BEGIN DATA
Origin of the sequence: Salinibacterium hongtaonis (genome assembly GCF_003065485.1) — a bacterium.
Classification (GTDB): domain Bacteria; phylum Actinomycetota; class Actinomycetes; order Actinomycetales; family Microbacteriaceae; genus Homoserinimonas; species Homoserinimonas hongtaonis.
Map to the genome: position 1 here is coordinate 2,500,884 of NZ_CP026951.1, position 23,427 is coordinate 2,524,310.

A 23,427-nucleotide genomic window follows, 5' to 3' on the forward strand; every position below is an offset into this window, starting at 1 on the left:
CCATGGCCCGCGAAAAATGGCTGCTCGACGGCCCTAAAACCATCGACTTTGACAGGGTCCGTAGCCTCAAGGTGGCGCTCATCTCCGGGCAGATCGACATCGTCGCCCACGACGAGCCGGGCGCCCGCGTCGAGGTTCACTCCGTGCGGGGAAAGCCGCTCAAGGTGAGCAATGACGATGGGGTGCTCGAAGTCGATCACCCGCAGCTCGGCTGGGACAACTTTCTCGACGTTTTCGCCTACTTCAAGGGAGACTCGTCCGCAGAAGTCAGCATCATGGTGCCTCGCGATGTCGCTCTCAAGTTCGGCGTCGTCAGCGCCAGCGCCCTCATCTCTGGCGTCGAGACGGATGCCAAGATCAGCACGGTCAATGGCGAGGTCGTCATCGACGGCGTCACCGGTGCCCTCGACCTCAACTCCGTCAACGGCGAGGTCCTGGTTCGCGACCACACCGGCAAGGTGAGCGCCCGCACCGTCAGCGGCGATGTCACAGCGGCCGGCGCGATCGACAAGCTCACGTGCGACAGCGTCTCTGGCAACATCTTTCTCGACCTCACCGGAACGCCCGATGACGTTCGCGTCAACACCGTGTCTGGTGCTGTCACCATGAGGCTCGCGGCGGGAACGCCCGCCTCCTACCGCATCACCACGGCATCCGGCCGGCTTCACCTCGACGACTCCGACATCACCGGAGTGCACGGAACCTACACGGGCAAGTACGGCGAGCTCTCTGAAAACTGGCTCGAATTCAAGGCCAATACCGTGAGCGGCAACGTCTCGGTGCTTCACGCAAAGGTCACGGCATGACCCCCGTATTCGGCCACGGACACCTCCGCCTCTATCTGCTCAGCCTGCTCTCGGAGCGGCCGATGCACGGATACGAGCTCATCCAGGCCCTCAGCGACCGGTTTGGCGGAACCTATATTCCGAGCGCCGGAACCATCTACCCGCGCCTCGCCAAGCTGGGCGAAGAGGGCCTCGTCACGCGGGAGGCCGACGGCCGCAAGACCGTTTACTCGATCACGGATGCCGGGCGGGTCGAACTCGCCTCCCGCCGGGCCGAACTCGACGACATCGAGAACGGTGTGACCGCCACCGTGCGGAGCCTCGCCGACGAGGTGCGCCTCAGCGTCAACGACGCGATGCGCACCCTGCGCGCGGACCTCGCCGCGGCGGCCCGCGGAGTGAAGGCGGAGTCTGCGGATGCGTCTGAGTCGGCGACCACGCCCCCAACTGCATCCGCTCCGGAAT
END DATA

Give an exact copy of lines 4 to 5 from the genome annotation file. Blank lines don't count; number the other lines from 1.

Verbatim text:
A 23,427-nucleotide genomic window follows, 5' to 3' on the forward strand; every position below is an offset into this window, starting at 1 on the left:
CCATGGCCCGCGAAAAATGGCTGCTCGACGGCCCTAAAACCATCGACTTTGACAGGGTCCGTAGCCTCAAGGTGGCGCTCATCTCCGGGCAGATCGACATCGTCGCCCACGACGAGCCGGGCGCCCGCGTCGAGGTTCACTCCGTGCGGGGAAAGCCGCTCAAGGTGAGCAATGACGATGGGGTGCTCGAAGTCGATCACCCGCAGCTCGGCTGGGACAACTTTCTCGACGTTTTCGCCTACTTCAAGGGAGACTCGTCCGCAGAAGTCAGCATCATGGTGCCTCGCGATGTCGCTCTCAAGTTCGGCGTCGTCAGCGCCAGCGCCCTCATCTCTGGCGTCGAGACGGATGCCAAGATCAGCACGGTCAATGGCGAGGTCGTCATCGACGGCGTCACCGGTGCCCTCGACCTCAACTCCGTCAACGGCGAGGTCCTGGTTCGCGACCACACCGGCAAGGTGAGCGCCCGCACCGTCAGCGGCGATGTCACAGCGGCCGGCGCGATCGACAAGCTCACGTGCGACAGCGTCTCTGGCAACATCTTTCTCGACCTCACCGGAACGCCCGATGACGTTCGCGTCAACACCGTGTCTGGTGCTGTCACCATGAGGCTCGCGGCGGGAACGCCCGCCTCCTACCGCATCACCACGGCATCCGGCCGGCTTCACCTCGACGACTCCGACATCACCGGAGTGCACGGAACCTACACGGGCAAGTACGGCGAGCTCTCTGAAAACTGGCTCGAATTCAAGGCCAATACCGTGAGCGGCAACGTCTCGGTGCTTCACGCAAAGGTCACGGCATGACCCCCGTATTCGGCCACGGACACCTCCGCCTCTATCTGCTCAGCCTGCTCTCGGAGCGGCCGATGCACGGATACGAGCTCATCCAGGCCCTCAGCGACCGGTTTGGCGGAACCTATATTCCGAGCGCCGGAACCATCTACCCGCGCCTCGCCAAGCTGGGCGAAGAGGGCCTCGTCACGCGGGAGGCCGACGGCCGCAAGACCGTTTACTCGATCACGGATGCCGGGCGGGTCGAACTCGCCTCCCGCCGGGCCGAACTCGACGACATCGAGAACGGTGTGACCGCCACCGTGCGGAGCCTCGCCGACGAGGTGCGCCTCAGCGTCAACGACGCGATGCGCACCCTGCGCGCGGACCTCGCCGCGGCGGCCCGCGGAGTGAAGGCGGAGTCTGCGGATGCGTCTGAGTCGGCGACCACGCCCCCAACTGCATCCGCTCCGGAAT